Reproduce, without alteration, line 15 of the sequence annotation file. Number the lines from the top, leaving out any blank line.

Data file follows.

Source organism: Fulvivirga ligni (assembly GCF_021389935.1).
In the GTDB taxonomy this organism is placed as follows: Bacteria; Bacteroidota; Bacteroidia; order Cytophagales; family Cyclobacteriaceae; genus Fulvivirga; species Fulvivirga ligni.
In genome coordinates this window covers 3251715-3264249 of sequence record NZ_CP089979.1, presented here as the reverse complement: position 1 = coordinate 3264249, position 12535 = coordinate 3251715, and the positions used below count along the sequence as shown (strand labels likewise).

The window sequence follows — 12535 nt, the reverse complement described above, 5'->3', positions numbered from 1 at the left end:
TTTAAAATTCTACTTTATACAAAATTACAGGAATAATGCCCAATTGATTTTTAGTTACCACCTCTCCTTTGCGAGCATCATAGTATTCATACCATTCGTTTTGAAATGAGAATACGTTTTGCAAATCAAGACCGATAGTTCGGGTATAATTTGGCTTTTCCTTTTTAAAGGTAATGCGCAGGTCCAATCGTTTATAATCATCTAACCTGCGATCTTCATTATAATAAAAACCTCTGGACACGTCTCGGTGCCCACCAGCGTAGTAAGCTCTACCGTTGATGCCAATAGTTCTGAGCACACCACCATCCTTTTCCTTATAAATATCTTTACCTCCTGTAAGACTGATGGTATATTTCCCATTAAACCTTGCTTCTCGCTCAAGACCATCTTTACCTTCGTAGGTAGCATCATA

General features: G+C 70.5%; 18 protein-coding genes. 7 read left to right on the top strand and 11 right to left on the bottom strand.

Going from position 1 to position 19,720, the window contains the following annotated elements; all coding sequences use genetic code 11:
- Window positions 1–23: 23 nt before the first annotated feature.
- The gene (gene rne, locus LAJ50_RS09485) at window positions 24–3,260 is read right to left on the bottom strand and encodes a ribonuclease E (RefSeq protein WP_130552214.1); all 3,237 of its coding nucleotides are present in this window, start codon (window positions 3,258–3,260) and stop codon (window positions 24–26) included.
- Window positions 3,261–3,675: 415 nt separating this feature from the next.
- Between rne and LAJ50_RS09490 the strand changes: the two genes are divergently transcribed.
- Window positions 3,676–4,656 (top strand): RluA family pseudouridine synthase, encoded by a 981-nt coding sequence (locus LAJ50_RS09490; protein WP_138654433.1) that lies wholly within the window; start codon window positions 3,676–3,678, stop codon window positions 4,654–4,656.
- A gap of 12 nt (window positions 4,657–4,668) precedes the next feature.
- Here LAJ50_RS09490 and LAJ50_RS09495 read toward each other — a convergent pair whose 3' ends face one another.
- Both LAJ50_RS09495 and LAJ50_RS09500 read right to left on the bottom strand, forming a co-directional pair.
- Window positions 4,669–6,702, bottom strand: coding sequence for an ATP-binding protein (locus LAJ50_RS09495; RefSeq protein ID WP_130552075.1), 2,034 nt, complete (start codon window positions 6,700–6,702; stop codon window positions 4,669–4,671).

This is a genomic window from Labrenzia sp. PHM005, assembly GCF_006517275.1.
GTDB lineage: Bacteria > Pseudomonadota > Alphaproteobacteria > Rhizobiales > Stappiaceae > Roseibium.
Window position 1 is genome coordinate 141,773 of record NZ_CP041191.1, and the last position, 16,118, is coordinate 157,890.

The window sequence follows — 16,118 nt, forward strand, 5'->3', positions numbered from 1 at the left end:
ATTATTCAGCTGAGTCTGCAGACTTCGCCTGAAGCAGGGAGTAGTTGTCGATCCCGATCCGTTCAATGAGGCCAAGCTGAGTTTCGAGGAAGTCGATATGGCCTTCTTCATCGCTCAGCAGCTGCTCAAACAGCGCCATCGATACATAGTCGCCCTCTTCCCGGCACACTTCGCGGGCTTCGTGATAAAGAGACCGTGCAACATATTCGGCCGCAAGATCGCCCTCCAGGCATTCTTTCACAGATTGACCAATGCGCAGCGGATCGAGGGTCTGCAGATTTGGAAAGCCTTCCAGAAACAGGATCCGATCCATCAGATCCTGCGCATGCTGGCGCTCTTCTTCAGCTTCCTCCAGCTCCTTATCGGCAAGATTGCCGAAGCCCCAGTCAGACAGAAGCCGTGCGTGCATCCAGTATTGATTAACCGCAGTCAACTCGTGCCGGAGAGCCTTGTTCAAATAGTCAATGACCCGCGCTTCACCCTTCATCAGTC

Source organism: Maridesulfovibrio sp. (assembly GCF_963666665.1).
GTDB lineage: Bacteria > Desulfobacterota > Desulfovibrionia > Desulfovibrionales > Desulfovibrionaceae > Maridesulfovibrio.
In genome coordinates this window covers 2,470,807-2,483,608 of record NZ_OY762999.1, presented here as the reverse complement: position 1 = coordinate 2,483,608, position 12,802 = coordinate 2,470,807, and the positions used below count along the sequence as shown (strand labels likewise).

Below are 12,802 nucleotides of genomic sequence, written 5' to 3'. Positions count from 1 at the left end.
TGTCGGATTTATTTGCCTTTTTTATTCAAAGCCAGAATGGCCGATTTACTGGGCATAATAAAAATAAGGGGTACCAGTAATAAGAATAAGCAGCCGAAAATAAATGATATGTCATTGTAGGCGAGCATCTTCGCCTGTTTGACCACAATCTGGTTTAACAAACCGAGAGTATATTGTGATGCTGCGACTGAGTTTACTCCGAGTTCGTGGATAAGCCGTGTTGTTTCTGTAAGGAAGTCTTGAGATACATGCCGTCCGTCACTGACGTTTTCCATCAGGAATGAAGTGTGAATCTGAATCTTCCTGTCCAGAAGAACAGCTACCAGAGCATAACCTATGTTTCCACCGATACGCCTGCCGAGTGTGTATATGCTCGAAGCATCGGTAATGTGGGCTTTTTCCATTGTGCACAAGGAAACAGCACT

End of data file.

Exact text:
- Both LAJ50_RS09495 and LAJ50_RS09500 read right to left on the bottom strand, forming a co-directional pair.